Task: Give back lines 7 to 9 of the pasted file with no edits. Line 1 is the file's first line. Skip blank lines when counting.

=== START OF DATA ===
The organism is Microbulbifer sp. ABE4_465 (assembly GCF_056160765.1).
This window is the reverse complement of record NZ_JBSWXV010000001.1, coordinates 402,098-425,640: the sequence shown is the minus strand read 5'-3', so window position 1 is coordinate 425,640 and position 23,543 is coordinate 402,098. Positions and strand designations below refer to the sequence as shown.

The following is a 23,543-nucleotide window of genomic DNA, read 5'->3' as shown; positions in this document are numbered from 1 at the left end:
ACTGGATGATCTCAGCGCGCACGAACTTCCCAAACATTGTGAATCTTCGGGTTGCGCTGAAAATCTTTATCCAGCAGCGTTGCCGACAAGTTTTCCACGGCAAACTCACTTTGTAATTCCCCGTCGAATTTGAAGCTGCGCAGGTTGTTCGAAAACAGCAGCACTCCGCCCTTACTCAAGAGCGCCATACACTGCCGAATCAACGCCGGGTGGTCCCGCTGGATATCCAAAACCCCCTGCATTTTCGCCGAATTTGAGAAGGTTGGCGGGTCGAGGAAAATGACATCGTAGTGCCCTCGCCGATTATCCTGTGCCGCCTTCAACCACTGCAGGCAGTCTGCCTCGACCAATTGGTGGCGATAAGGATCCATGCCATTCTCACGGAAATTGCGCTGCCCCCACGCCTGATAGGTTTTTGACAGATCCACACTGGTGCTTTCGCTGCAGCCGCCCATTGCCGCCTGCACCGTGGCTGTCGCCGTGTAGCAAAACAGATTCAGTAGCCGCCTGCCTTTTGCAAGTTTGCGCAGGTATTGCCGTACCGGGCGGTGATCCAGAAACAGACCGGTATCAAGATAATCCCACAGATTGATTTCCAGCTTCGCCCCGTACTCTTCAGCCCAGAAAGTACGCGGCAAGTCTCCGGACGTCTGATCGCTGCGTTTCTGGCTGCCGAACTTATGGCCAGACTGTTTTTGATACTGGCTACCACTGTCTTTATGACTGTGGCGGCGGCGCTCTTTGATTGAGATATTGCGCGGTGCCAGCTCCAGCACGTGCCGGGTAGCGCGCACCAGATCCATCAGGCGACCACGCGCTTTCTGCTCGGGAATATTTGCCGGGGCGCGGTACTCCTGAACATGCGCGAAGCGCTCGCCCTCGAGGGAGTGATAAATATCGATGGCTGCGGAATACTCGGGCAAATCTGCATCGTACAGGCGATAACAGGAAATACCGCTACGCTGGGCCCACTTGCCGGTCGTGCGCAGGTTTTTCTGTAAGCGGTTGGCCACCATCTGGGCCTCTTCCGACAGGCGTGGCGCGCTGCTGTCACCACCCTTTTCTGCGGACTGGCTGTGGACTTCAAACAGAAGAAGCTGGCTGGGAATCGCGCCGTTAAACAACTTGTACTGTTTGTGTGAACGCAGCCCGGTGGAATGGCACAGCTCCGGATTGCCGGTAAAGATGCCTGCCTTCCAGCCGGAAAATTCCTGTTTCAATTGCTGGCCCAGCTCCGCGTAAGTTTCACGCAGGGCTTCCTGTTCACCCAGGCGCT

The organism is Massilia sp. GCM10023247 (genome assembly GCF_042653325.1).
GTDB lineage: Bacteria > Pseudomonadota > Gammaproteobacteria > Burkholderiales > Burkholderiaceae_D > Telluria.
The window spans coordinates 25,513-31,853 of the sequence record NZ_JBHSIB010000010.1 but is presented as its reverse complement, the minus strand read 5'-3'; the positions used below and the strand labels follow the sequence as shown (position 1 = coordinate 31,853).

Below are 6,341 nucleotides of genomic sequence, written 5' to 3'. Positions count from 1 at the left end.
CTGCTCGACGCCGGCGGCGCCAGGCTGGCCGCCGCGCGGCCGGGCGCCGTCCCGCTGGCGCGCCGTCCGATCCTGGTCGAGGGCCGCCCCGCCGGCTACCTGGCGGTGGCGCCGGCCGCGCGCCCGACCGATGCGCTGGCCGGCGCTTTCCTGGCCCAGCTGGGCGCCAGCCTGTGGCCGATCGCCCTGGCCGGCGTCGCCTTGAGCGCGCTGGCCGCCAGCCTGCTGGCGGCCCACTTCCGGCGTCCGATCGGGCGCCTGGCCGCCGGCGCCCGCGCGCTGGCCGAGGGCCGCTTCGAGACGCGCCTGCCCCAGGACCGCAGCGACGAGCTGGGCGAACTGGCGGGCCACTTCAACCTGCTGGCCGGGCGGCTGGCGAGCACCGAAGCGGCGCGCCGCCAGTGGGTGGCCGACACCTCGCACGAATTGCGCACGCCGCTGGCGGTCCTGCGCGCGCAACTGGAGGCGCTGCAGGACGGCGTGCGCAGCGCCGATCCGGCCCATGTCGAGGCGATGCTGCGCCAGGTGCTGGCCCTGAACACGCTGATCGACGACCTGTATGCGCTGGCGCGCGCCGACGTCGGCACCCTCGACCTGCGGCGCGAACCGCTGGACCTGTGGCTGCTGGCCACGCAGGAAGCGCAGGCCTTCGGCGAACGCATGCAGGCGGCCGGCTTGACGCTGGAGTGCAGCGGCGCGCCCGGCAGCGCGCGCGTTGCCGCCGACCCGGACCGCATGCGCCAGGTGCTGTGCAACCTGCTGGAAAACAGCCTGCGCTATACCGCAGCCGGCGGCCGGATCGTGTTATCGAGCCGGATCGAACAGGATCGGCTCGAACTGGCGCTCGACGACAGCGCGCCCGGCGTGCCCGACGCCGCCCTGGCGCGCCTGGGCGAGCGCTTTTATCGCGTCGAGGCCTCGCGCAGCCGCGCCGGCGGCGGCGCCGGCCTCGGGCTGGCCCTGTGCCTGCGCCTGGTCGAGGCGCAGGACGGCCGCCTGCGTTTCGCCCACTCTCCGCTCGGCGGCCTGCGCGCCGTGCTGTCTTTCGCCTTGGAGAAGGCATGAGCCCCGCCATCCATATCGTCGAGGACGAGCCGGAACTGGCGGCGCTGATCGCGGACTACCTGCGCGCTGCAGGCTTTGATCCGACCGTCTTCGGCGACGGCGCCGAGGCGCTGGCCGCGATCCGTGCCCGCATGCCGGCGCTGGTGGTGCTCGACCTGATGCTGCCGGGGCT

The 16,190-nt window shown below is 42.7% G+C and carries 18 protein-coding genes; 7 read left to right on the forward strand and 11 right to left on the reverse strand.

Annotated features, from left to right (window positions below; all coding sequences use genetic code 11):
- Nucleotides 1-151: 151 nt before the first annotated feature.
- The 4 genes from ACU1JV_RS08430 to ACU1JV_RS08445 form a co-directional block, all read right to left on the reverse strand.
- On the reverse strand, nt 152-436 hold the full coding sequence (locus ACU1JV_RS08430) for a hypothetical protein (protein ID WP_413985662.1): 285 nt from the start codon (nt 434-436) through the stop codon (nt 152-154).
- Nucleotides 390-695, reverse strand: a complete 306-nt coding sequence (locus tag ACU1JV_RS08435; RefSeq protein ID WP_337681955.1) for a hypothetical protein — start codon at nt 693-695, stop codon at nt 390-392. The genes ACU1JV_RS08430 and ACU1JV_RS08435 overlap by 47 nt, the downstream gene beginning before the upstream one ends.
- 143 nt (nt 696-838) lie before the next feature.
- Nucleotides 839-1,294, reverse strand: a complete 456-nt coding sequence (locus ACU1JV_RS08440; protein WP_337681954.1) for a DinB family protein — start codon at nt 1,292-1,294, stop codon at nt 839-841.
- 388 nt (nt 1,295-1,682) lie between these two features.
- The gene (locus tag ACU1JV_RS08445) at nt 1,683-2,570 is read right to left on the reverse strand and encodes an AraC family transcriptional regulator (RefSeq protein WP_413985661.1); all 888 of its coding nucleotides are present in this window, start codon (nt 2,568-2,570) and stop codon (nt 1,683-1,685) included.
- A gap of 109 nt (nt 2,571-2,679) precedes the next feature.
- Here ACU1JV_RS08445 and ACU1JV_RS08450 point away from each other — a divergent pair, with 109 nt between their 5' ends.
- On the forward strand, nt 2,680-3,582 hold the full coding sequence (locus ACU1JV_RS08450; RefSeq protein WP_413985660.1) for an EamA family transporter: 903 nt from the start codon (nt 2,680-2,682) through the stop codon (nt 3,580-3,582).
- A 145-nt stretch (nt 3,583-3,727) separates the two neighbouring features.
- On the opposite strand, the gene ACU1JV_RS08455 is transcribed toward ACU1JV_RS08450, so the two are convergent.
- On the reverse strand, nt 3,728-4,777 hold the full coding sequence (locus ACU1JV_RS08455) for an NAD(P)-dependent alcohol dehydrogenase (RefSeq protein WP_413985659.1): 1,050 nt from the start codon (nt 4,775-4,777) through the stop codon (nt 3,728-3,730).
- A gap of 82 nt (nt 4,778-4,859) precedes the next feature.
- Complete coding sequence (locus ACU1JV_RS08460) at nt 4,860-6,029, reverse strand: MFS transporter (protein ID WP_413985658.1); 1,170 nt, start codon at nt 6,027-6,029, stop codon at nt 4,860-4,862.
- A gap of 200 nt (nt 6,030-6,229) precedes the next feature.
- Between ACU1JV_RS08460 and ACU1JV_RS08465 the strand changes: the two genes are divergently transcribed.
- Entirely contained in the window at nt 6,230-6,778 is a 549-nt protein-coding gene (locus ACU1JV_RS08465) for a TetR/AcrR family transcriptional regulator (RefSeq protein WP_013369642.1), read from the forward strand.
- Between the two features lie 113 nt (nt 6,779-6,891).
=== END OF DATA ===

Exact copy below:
The window spans coordinates 25,513-31,853 of the sequence record NZ_JBHSIB010000010.1 but is presented as its reverse complement, the minus strand read 5'-3'; the positions used below and the strand labels follow the sequence as shown (position 1 = coordinate 31,853).

Below are 6,341 nucleotides of genomic sequence, written 5' to 3'. Positions count from 1 at the left end.
CTGCTCGACGCCGGCGGCGCCAGGCTGGCCGCCGCGCGGCCGGGCGCCGTCCCGCTGGCGCGCCGTCCGATCCTGGTCGAGGGCCGCCCCGCCGGCTACCTGGCGGTGGCGCCGGCCGCGCGCCCGACCGATGCGCTGGCCGGCGCTTTCCTGGCCCAGCTGGGCGCCAGCCTGTGGCCGATCGCCCTGGCCGGCGTCGCCTTGAGCGCGCTGGCCGCCAGCCTGCTGGCGGCCCACTTCCGGCGTCCGATCGGGCGCCTGGCCGCCGGCGCCCGCGCGCTGGCCGAGGGCCGCTTCGAGACGCGCCTGCCCCAGGACCGCAGCGACGAGCTGGGCGAACTGGCGGGCCACTTCAACCTGCTGGCCGGGCGGCTGGCGAGCACCGAAGCGGCGCGCCGCCAGTGGGTGGCCGACACCTCGCACGAATTGCGCACGCCGCTGGCGGTCCTGCGCGCGCAACTGGAGGCGCTGCAGGACGGCGTGCGCAGCGCCGATCCGGCCCATGTCGAGGCGATGCTGCGCCAGGTGCTGGCCCTGAACACGCTGATCGACGACCTGTATGCGCTGGCGCGCGCCGACGTCGGCACCCTCGACCTGCGGCGCGAACCGCTGGACCTGTGGCTGCTGGCCACGCAGGAAGCGCAGGCCTTCGGCGAACGCATGCAGGCGGCCGGCTTGACGCTGGAGTGCAGCGGCGCGCCCGGCAGCGCGCGCGTTGCCGCCGACCCGGACCGCATGCGCCAGGTGCTGTGCAACCTGCTGGAAAACAGCCTGCGCTATACCGCAGCCGGCGGCCGGATCGTGTTATCGAGCCGGATCGAACAGGATCGGCTCGAACTGGCGCTCGACGACAGCGCGCCCGGCGTGCCCGACGCCGCCCTGGCGCGCCTGGGCGAGCGCTTTTATCGCGTCGAGGCCTCGCGCAGCCGCGCCGGCGGCGGCGCCGGCCTCGGGCTGGCCCTGTGCCTGCGCCTGGTCGAGGCGCAGGACGGCCGCCTGCGTTTCGCCCACTCTCCGCTCGGCGGCCTGCGCGCCGTGCTGTCTTTCGCCTTGGAGAAGGCATGAGCCCCGCCATCCATATCGTCGAGGACGAGCCGGAACTGGCGGCGCTGATCGCGGACTACCTGCGCGCTGCAGGCTTTGATCCGACCGTCTTCGGCGACGGCGCCGAGGCGCTGGCCGCGATCCGTGCCCGCATGCCGGCGCTGGTGGTGCTCGACCTGATGCTGCCGGGGCT